If your loved one is in a facility make sure their teeth are being brushed. I made a bad assumption that this was happening. After 2 years my mother told me "her tooth was hurting". I took her to a dentist and I can't remember what the outcome was, since this was 20 years ago, but I remember the dentist coming out and just saying, "I'm so sorry."
Apparently her teeth were a mess. I said, "The nursing home was supposed to be helping her with brushing her teeth."
The dentist said, "Well, they're not."
If I could do it over I would have looked in her mouth occasionally when I visited her 1-2x a week and discussed with the staff if she was brushing or allowing them to help. She had dementia, so I can see how she might have been uncooperative.
A visit to a dentist every 3-6 months would also help.
A toothache can make life miserable, and I think back and wonder how long my mother might have had her toothache.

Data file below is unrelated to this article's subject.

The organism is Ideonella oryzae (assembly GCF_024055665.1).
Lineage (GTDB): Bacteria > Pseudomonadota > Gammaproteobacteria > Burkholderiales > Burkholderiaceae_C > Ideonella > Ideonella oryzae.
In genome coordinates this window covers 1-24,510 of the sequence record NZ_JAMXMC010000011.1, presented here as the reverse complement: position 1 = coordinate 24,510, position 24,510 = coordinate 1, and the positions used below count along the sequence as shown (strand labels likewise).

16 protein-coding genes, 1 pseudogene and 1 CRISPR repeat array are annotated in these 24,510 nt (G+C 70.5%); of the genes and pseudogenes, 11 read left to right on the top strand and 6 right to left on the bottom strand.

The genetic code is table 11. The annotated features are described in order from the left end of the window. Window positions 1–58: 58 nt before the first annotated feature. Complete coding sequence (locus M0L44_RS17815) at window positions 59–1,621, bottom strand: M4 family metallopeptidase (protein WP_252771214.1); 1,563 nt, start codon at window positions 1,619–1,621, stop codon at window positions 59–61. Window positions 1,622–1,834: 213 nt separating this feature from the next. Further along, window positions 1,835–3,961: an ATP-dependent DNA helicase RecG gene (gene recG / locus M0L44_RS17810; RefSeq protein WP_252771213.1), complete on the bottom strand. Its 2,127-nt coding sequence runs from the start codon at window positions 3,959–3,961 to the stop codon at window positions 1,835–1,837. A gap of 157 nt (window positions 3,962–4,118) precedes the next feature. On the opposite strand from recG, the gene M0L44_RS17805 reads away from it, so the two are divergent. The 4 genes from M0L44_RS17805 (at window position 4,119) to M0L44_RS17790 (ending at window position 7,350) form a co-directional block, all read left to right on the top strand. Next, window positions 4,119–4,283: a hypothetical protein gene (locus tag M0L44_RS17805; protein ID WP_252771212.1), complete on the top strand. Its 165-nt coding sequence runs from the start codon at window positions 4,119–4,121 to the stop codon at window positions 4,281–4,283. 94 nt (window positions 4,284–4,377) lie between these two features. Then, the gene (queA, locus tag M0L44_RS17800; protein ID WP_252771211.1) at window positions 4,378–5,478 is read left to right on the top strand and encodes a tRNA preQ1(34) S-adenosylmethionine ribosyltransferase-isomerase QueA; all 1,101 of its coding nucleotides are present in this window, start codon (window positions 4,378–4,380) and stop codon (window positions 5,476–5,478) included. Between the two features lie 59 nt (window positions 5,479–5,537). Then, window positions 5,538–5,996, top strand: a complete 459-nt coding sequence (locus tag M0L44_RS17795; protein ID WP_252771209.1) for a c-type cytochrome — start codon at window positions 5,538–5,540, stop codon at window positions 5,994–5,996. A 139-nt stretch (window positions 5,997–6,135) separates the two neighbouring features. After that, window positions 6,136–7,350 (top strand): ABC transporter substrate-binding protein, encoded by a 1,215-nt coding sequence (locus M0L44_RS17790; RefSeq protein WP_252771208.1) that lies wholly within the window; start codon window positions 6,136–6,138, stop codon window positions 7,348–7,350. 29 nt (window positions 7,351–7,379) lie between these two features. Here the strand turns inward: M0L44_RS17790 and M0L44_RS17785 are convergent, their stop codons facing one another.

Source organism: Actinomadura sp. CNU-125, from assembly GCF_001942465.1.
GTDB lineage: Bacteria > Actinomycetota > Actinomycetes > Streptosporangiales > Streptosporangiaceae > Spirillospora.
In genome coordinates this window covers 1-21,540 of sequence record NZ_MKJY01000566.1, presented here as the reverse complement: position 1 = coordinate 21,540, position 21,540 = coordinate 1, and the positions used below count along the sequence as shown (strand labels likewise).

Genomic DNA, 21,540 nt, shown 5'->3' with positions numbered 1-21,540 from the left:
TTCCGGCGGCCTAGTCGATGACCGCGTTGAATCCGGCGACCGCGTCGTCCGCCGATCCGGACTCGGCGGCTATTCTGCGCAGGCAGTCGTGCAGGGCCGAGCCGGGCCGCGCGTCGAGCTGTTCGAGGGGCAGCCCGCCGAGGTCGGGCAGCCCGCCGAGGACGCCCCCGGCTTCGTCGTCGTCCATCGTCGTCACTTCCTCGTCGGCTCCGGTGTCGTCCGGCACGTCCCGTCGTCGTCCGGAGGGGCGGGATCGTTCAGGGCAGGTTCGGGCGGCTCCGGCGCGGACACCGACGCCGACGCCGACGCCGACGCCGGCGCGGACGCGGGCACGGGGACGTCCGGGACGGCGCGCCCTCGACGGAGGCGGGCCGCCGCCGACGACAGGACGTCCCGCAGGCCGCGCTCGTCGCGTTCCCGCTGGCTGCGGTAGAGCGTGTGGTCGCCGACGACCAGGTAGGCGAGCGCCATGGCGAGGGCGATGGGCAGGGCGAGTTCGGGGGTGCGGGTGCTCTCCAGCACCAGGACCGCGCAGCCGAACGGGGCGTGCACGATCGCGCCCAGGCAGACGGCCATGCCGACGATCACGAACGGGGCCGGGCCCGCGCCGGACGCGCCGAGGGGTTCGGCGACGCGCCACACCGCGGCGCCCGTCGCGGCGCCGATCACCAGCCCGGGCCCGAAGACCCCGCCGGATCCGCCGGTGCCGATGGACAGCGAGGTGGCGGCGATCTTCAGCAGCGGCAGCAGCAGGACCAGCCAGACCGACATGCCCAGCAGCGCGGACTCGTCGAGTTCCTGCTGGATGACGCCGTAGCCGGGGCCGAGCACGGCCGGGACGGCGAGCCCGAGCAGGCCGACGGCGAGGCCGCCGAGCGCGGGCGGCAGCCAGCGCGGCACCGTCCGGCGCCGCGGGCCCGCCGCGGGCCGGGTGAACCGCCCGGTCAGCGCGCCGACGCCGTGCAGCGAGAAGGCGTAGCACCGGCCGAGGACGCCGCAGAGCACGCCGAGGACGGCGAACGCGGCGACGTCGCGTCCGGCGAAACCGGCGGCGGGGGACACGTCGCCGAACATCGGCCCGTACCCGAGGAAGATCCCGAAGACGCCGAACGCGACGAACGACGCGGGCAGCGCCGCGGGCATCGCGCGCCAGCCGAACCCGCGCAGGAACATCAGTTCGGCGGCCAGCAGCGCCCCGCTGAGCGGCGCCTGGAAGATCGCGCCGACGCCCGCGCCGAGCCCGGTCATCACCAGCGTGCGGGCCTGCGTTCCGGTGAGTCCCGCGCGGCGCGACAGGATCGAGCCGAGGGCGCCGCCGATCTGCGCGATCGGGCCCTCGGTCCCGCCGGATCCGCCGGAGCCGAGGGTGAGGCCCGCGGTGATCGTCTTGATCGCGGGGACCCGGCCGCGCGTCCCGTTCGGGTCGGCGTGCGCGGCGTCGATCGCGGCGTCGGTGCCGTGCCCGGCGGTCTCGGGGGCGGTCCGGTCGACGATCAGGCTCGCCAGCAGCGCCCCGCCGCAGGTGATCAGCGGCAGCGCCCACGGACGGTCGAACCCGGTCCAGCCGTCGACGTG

If a LO is on Medicaid, a dentist should be brought in every six months to check on patients. You can always take a LO to their own dentist.
Some dental problems will happen just because we outlive our bodies and the treatments would be too challenging (or expensive!) at that advanced age. Some problems occur because dementia patients aren't cooperative and the facilities can't force them to brush their teeth. In other cases it's because they're on Medicaid and not many dentists accept that coverage (in my personal experience). My MIL is on Medicaid in a LTC facility. They have a mobile dentist come in once a year to do cleanings and check-ups. She is in a wheelchair from back problems and has a difficult time being leaned back enough for the dentist to work in her mouth, but they do what they can. And, like you said, some facilities don't ensure the staff is doing what they are supposed to do.
My 92-yr old mother has been borderline obsessive about her oral hygiene all her life. As a result she still has most of her teeth and they are in good condition because she brushes 2x a day and flosses, sees the dentist regularly. I replaced a bad cap with an implant, which will last forever, and am glad I did it. I've decided to avoid needing to repair/replace further crowns and caps, or need dentures, by getting implants as I think it is worth the investment and is one less thing to create a problem in my future, should I live so long.